Red Maids’ turns back time to WW1
Red Maids’ School will be turning back time this week for a dramatic reconstruction of the Red Cross Hospital that was based at the school during World War One.
Over several months, students have researched national and international archives for letters, pictures and documents dating back to 1916 to build up a picture of the war-time Red Cross Hospital.
Using the information collected they have created a series of scenes for a promenade drama which will bring the past to life for local primary school children on Friday 19 June and a specially-invited audience on Saturday 20 June.
Visitors will hear about the “terrifying” Sister-in-Charge, Ada Coles, authentic banter from the troops, and a recreation of a visit by the Red Maids themselves, including the “naughty” Edna Stole.
The final scene will be the recreation of a photograph from the school’s archives of wounded soldiers in hospital beds, played by boys from QEH School, with Red Cross nurses in attendance, played by girls from Red Maids’ School.
Pupils from Westbury-on-Trym CE Academy, Horfield Primary, Silverhill School, Gracefield School and Red Maids’ Junior School will all be taking part in the Living History Event on Friday. It is hoped that the drama will increase their understanding of the First World War and give an insight into how the war affected local communities.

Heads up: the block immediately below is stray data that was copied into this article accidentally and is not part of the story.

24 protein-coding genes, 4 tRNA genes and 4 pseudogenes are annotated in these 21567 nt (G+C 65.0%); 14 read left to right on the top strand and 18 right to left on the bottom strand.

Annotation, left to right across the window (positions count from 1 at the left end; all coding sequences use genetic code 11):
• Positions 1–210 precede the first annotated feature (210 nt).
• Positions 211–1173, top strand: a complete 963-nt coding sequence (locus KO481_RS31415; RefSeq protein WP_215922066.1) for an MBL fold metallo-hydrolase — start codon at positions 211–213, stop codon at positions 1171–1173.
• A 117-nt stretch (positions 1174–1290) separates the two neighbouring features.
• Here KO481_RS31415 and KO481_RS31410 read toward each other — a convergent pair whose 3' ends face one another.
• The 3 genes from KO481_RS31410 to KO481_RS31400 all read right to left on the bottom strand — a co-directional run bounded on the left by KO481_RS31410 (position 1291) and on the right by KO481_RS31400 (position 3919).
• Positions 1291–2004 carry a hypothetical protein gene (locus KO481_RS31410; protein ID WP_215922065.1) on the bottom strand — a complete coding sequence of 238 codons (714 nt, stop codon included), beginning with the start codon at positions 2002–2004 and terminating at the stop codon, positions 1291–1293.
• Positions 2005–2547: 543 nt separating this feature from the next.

“Putting together this event has been an amazing and thought-provoking experience for everyone involved,” said Senior Teacher Hadrian Briggs. “The girls have carried out an incredible amount of research and preparation for this unique event and I am sure that our visitors will learn a lot from the performance.”
In 1916 Red Maids’ School was commandeered as a Red Cross Hospital for soldiers injured at the Somme and subsequent battles and Red Maids’ School relocated to The Manor House Clifton for the remainder of the war, returning to their current site in 1920.
David Giles, President of the British Red Cross in Wiltshire, Avon and Gloucestershire, who is attending the event on Saturday, said: “We at the British Red Cross would like to say a huge thank you to everyone at Red Maid’s School for the incredible amount of research and effort they’ve put into this event.
“It will give audiences an amazing insight into the role of Red Cross hospitals during the First World War and the 90,000 Red Cross volunteers (known as VADs) who did everything from nursing injured troops to driving ambulances and raising funds to care for the sick and wounded. As a member of today’s Red Cross I can vouch for the fact it is as relevant as it was then and continues to help people in crisis in the UK and overseas.”